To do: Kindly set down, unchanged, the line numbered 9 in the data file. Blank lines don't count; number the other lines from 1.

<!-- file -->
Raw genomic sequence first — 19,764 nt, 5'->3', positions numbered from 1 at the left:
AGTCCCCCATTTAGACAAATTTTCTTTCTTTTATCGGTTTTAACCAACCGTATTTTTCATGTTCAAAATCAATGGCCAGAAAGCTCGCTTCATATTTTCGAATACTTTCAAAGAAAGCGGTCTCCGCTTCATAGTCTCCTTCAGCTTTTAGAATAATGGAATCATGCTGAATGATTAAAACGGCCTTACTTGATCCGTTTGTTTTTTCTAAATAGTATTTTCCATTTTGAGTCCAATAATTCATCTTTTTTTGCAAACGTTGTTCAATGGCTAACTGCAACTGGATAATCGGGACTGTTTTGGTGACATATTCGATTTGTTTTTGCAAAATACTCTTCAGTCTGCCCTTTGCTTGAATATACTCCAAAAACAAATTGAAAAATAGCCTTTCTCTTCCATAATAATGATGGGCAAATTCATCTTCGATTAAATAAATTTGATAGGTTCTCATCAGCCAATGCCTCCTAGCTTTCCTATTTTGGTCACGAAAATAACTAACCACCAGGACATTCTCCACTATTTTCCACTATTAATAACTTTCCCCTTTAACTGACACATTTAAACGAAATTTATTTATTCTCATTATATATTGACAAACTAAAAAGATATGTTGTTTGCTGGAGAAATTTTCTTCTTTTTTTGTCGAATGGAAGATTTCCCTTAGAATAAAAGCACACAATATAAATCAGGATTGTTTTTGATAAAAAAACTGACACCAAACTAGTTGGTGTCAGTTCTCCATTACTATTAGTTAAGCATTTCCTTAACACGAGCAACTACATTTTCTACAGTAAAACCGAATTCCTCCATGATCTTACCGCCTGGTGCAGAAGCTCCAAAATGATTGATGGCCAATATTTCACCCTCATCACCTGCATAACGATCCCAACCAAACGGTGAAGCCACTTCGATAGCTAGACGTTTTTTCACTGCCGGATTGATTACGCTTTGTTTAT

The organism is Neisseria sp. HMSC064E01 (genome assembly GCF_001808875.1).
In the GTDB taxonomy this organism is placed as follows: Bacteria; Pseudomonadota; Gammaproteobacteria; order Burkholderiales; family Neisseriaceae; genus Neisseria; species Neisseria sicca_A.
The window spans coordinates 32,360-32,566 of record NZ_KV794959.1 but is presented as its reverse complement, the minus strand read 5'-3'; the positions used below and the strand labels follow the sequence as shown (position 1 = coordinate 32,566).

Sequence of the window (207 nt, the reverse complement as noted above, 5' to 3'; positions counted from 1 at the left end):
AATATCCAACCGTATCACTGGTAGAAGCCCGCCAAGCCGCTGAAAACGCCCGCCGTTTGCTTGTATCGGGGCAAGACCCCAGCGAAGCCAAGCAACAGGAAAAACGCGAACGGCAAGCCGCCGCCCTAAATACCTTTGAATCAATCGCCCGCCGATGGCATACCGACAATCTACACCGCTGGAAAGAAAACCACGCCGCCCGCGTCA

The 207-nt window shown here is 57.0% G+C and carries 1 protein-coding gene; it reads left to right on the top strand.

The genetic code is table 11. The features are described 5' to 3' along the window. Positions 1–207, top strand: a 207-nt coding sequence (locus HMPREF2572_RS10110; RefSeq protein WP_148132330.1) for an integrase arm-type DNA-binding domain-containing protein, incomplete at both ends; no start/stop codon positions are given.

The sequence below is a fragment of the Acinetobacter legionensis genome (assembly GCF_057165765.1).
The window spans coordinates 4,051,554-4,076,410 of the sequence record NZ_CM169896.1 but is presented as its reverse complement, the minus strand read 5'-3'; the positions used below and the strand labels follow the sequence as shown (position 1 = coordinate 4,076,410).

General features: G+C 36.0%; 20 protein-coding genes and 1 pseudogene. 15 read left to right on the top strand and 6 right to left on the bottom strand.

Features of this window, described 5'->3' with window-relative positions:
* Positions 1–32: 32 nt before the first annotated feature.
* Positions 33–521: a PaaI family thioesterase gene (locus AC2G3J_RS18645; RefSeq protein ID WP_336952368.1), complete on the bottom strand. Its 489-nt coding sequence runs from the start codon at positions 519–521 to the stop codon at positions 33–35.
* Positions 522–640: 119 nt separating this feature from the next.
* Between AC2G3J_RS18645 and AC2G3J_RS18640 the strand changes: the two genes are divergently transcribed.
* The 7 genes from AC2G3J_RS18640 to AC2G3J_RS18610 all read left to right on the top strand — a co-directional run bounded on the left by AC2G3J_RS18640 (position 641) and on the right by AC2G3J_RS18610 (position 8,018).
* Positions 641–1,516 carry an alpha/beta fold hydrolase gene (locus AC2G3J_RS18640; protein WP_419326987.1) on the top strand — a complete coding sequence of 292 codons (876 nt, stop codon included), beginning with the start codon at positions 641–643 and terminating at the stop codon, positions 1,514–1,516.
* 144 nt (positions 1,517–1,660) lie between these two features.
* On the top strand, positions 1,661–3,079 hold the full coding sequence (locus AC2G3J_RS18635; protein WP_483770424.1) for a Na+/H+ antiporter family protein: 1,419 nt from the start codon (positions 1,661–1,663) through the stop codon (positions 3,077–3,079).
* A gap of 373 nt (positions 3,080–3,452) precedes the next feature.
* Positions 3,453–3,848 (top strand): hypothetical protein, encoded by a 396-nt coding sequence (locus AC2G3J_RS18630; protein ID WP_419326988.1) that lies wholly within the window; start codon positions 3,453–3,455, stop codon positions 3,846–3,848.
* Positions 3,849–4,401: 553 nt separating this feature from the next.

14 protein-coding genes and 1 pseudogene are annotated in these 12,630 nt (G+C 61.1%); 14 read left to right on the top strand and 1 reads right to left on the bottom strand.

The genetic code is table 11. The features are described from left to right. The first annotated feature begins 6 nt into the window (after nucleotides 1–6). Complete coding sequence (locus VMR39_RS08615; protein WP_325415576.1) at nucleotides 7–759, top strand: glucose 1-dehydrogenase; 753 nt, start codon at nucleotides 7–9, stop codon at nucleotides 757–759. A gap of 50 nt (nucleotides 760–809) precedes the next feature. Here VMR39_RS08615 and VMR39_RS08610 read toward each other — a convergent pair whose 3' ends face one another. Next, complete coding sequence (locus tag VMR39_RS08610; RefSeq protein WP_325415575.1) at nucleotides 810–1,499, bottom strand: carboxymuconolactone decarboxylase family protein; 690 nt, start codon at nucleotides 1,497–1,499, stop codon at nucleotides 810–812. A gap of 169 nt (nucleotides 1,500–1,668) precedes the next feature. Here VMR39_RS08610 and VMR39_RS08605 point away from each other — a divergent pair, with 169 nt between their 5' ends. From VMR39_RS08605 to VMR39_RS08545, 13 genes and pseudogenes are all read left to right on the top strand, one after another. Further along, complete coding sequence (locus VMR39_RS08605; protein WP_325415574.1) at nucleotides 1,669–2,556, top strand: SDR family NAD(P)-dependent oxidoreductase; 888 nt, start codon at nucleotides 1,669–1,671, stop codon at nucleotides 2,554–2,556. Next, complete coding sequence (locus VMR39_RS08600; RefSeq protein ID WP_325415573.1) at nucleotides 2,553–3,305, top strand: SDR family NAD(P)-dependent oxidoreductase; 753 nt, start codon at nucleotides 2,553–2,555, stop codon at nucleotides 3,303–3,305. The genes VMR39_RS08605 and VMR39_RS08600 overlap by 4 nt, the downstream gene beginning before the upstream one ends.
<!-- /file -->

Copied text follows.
The genetic code is table 11. The features are described 5' to 3' along the window. Positions 1–207, top strand: a 207-nt coding sequence (locus HMPREF2572_RS10110; RefSeq protein WP_148132330.1) for an integrase arm-type DNA-binding domain-containing protein, incomplete at both ends; no start/stop codon positions are given.